First Tiny Home Show in Hamilton

by Editor

The first Tiny Homes Show in Hamilton attracts visitors searching for inexpensive, simple living.

Vince and Ayşe Macdonald moved to Ancaster, Ontario, with their little house two weeks after purchasing a new house in Alberta.

The married couple said that moving into a smaller house helped them get rid of things they didn’t need.

“I don’t wear half of my clothes, I don’t use half of the dishes. It just made sense,” Ayşe stated.

“We’re not serving our stuff; our stuff is serving us,” Vince said.

At the Ancaster Fairgrounds’ Small Home Show, which ran from August 4 to August 7, their home was one of 19 tiny houses and trailers that guests could see.

According to the event’s organizers, more than 2,000 people attended, and more than 20 speakers discussed themes including climate change and integrating into tiny homes.

Over the course of the weekend, visitors of various ages came to the expo, some seeking retirement residences and others to purchase their first home. Some of the numerous builders of small homes from around Canada were among the exhibitors.

The average rent for a one-bedroom apartment in Hamilton is $1,603, up around $100 from February’s rates, according to a survey.

However, the average cost to purchase a residential property in the Hamilton-Burlington region is $946,026, according to a survey from the Realtors Association of Hamilton and Burlington. In March 2020, that will be compared to $658,654.

In order to protect the housing market, the City of Hamilton has passed laws that allow extra units like basement flats or laneway houses. The city is also working on rules for short-term rentals like Airbnb.

The Macdonald family claims that living simply is liberating, but Ayşe pointed out that “it’s different for everyone.”

“You don’t have to be totally minimalist where it’s bare … I do have a few ornaments, I paint rocks, and they’re there.”

Ayşe says that her way of life could be an example for younger people who want to follow their dreams but don’t have the money or desire to buy a big house.

The event’s attendance, according to co-producer of the program Maria Sturova, is evidence that people need better housing alternatives.

Both the housing and climate crises exist. Nobody, not one person, is unaffected by this.Therefore, those present are looking for answers.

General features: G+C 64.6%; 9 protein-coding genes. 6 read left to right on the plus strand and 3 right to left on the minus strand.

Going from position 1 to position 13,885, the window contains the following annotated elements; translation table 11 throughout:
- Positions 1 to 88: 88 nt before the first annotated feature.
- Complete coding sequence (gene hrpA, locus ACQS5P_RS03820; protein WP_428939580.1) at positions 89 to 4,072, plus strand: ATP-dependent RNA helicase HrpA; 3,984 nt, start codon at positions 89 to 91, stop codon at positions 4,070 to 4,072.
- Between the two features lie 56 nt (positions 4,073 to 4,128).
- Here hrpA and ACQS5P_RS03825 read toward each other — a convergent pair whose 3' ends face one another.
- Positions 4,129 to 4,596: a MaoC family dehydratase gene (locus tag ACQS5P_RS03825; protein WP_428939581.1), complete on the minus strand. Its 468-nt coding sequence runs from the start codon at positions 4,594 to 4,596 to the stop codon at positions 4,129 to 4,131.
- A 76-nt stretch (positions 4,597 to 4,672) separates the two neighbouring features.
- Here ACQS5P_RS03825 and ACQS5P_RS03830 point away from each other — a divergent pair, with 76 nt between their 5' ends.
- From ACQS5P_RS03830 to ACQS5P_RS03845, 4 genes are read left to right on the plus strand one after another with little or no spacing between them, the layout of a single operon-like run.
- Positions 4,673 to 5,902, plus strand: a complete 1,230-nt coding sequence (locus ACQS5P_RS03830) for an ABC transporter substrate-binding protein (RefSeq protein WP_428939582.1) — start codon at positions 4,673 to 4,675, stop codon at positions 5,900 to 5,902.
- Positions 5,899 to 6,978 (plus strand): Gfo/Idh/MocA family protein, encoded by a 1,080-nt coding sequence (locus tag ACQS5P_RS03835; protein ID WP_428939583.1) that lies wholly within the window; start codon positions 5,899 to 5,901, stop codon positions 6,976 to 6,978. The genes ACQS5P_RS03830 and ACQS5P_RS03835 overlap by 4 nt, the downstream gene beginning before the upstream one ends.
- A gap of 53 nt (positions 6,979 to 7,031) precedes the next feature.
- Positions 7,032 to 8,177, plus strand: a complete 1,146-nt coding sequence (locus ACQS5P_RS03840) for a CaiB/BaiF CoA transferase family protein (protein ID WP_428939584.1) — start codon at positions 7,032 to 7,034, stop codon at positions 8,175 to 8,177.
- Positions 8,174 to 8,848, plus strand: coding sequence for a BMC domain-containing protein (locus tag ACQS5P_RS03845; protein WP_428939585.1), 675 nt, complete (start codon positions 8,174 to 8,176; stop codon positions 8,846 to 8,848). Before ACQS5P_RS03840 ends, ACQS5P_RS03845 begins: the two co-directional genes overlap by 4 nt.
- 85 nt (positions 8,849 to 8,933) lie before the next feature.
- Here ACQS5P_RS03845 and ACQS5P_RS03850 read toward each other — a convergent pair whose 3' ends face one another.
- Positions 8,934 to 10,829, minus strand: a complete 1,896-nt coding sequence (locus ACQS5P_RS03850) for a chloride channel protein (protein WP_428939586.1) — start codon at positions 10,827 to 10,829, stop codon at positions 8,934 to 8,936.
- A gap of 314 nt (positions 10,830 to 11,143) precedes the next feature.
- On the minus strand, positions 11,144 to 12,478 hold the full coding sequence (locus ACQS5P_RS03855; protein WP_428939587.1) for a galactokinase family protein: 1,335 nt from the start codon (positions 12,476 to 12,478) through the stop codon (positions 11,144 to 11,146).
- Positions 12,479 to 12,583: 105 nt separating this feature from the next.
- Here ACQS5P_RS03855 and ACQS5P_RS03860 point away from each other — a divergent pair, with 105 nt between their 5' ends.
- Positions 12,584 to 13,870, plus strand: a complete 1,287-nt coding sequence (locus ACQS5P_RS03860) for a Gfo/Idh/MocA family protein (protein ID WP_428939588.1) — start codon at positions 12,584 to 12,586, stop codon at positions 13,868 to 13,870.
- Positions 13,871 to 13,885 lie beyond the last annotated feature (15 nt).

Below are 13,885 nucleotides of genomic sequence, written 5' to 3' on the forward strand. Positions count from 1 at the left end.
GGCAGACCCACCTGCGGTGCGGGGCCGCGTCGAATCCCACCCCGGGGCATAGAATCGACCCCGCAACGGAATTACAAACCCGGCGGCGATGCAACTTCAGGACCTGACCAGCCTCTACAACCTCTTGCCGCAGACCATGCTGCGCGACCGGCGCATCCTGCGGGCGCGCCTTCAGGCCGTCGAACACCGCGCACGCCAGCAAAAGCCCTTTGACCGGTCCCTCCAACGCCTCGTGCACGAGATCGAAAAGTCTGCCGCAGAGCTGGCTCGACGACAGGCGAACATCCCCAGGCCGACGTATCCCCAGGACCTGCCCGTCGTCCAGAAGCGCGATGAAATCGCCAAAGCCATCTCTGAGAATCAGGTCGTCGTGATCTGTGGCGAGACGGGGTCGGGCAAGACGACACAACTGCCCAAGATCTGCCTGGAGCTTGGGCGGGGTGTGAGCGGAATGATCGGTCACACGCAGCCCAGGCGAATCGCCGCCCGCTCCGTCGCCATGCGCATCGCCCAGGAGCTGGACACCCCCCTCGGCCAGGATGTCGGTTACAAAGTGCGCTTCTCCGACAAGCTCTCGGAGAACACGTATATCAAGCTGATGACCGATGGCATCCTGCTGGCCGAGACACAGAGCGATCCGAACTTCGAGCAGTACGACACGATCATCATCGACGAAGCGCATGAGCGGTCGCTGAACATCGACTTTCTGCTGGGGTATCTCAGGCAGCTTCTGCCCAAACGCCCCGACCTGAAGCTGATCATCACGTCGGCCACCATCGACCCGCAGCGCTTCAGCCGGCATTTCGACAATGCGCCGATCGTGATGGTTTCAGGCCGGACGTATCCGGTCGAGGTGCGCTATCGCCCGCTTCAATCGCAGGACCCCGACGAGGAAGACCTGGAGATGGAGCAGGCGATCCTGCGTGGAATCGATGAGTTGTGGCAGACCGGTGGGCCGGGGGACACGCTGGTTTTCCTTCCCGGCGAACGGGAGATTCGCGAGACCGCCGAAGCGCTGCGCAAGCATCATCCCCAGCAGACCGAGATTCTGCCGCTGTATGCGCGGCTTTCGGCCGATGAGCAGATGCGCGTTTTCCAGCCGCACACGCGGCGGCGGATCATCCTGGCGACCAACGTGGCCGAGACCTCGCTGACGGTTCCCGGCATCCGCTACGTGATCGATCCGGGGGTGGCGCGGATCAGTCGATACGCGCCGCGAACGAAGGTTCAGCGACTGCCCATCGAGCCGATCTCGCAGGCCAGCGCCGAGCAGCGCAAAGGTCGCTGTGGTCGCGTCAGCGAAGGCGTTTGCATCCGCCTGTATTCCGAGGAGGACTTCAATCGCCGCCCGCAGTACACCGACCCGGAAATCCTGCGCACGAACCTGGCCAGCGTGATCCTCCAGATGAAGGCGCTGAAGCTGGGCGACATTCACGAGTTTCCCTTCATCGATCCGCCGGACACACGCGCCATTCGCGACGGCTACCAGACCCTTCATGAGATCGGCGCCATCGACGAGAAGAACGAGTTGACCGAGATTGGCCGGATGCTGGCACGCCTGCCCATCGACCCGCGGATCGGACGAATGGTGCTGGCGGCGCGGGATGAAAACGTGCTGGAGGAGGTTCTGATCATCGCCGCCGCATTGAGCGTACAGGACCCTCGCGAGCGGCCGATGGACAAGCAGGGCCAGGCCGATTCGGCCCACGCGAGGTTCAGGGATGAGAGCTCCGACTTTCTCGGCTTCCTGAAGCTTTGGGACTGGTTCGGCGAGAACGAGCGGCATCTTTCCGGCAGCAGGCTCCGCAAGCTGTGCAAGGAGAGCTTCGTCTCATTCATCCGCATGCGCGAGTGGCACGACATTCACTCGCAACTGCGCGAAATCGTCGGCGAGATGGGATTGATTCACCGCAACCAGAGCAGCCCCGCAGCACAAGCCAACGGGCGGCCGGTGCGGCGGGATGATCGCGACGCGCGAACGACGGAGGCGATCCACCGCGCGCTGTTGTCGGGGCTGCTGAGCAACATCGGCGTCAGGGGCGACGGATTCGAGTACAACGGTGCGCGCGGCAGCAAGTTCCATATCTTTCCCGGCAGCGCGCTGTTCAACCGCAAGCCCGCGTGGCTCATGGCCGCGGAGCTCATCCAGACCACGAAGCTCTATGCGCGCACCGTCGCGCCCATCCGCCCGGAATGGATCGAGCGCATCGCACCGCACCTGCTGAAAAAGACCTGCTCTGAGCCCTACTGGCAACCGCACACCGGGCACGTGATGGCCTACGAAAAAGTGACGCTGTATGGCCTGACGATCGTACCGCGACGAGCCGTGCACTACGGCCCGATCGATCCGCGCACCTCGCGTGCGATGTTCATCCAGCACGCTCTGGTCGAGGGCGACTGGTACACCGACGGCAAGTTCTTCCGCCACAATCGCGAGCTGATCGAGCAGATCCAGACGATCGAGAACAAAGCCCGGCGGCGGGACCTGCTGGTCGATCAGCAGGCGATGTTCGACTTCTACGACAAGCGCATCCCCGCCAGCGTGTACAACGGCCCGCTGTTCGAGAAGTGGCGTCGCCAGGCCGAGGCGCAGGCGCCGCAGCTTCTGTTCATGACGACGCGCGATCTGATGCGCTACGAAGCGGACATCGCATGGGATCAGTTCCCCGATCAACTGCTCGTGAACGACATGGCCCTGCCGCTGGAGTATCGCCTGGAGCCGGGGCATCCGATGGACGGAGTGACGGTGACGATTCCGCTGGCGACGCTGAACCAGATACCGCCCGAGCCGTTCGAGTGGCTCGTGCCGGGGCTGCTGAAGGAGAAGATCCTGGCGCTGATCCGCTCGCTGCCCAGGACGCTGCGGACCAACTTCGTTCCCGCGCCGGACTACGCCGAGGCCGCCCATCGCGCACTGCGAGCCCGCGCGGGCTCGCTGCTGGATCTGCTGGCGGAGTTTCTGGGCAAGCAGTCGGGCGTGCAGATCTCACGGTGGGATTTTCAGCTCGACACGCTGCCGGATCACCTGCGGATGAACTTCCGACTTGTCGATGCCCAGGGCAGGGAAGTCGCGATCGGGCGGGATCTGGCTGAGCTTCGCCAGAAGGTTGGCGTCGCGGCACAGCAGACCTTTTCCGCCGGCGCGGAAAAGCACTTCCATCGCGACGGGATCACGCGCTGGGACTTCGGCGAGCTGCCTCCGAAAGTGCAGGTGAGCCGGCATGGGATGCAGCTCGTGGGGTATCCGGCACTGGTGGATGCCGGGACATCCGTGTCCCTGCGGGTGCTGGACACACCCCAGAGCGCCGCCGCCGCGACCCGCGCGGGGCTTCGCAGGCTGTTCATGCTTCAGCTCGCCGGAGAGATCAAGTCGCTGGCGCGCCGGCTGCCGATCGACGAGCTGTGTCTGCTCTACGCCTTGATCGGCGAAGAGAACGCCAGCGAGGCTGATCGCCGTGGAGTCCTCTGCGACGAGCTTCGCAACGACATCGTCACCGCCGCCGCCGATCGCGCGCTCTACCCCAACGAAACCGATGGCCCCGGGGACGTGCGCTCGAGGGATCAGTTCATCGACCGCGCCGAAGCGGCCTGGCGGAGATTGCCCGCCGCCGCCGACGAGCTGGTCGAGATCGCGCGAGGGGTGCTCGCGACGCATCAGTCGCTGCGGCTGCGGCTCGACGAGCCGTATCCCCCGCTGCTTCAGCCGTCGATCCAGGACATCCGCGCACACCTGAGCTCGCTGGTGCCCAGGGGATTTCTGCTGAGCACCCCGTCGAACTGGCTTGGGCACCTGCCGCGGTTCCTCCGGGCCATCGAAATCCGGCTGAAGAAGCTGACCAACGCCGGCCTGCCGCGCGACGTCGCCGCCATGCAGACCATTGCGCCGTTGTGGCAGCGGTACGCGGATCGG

Costs are still greater than they were before the epidemic, despite the fact that rents are rising faster and home sales are sluggish.

Stephen and Renee Benjamin, two young Toronto residents, said that they liked the idea of tiny homes because they were cheap and easy to move.

According to Stephen, there’s a simpler way to get out of debt and stop working all the time.

We’re just thinking about this as an option, or maybe even as an investment, because housing costs for young people and young couples in Canada are so high.

Renee continued: “If we can live in a place where we can spend as much time outside as possible, something like this would be a terrific alternative for us.”

According to Sturova, a new tiny home typically costs around $150,000, but that figure does not account for the price of the land.

A typical tiny house is about 200 to 400 square feet in size. According to Statistics Canada statistics from 2021, the price of land per acre in Canada varies from $1,656 in Saskatchewan to $13,813 in Ontario.

According to Sturova, some people use tiny dwellings as rental residences that they can offer on Airbnb.

According to organizations like the Hamilton Encampment Support Network, tiny dwellings are not a solution to the housing issue.

To assist those who were homeless, the Hamilton Alliance for Little Shelters (HATS) started constructing so-called “tiny cabins.”

However, according to HATS, small cabins shouldn’t be used as a primary residence, and tiny dwellings should only be an alternative for those who lack the means to purchase other property.

We require housing. Tom Cooper, director of HATS, stated that we require accessible and secure supportive housing.

According to Sturova, the Ancaster Tiny Homes Show is a venue for exchanging concepts about how to live more sustainably.

She gave the example of pairing ecologically friendly items like composting toilets or wind turbines with compact houses.

A small house consumes less of everything. Because everything you have in your home—including your clothing, shoes, tableware, and building materials—counts as one.

According to Sturova, tiny dwellings are not without difficulties, particularly when it comes to securing land for them.

“We are talking to the government and decision-makers who are doing land planning and land development. We’ve had several mayors here; we’ve had several chief building officers.”

“There need to be more conversations and more kind of open dialogue, and the show itself that we organized here, in order to make a change.”

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